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PatchComplete: Learning Multi-Resolution Patch Priors for 3D Shape Completion on Unseen Categories

While 3D shape representations enable powerful reasoning in many visual and perception applications, learning 3D shape priors tends to be constrained to the specific categories trained on, leading to an inefficient learning process, particularly for general applications with unseen categories. Thus, we propose PatchComplete, which learns effective shape priors based on multi-resolution local patches, which are often more general than full shapes (e.g., chairs and tables often both share legs) and thus enable geometric reasoning about unseen class categories. To learn these shared substructures, we learn multi-resolution patch priors across all train categories, which are then associated to input partial shape observations by attention across the patch priors, and finally decoded into a complete shape reconstruction. Such patch-based priors avoid overfitting to specific train categories and enable reconstruction on entirely unseen categories at test time. We demonstrate the effectiveness of our approach on synthetic ShapeNet data as well as challenging real-scanned objects from ScanNet, which include noise and clutter, improving over state of the art in novel-category shape completion by 19.3 distance on ShapeNet, and 9.0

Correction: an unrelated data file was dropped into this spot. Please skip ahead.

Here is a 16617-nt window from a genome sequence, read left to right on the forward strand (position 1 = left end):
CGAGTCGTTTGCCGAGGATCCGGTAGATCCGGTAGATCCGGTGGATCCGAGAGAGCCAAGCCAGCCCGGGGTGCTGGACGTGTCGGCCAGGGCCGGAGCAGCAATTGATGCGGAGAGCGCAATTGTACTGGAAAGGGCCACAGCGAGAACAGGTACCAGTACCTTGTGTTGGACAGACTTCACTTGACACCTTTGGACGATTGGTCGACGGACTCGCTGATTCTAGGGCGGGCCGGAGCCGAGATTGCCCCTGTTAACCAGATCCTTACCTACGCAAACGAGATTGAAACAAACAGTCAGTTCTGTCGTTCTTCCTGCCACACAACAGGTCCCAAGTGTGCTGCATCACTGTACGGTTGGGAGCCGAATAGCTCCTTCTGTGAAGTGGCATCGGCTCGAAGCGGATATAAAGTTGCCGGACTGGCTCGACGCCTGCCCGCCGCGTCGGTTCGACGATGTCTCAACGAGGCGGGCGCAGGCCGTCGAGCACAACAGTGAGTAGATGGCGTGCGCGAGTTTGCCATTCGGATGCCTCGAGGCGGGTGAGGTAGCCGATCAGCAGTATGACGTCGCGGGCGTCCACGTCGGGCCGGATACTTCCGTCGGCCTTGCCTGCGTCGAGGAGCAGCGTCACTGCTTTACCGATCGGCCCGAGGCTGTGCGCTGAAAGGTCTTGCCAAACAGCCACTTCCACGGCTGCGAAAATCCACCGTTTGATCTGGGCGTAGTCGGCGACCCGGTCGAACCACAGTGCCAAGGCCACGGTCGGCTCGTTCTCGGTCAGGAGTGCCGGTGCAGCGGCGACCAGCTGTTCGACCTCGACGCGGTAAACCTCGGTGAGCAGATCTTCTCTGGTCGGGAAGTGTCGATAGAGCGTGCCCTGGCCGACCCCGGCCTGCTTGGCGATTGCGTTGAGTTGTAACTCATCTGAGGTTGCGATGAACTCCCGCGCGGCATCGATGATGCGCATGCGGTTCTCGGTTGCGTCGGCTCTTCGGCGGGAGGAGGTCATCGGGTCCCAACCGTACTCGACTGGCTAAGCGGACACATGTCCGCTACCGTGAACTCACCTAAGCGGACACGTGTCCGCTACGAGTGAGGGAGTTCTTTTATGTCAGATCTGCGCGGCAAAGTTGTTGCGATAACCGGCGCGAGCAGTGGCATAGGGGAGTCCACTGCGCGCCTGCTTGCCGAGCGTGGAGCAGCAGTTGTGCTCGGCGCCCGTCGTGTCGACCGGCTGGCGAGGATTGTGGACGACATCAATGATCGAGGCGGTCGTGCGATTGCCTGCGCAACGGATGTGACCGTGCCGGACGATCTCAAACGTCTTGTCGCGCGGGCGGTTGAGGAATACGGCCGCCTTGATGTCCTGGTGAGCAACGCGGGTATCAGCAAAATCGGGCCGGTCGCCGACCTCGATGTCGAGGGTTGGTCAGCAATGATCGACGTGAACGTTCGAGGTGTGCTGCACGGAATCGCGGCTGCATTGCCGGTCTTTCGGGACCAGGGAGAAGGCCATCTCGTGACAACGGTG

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08/04/2020

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1 Introduction

Figure 1: PatchComplete learns strong local priors for 3D shape completion by constructing multi-resolution patch priors from train shapes, which can then be applied for effective shape completion on unseen categories.

The prevalence of commodity RGB-D sensors (e.g., Intel RealSense, Microsoft Kinect, iPhone, etc.) has enabled significant progress in 3D reconstruction, achieving impressive tracking quality Newcombe et al. (2011); Izadi et al. (2011); Nießner et al. (2013); Choi et al. (2015); Whelan et al. (2015); Dai et al. (2017b) and even large-scale reconstructed datasets Dai et al. (2017a); Chang et al. (2017). Unfortunately, 3D scanned reconstructions remain limited in geometric quality due to clutter, noise, and incompleteness (e.g., as seen in the objects in Figure 1). Understanding complete object structures is fundamental towards constructing effective 3D representations, that can then be used to fuel many applications in robotic perception, mixed reality, content creation, and more.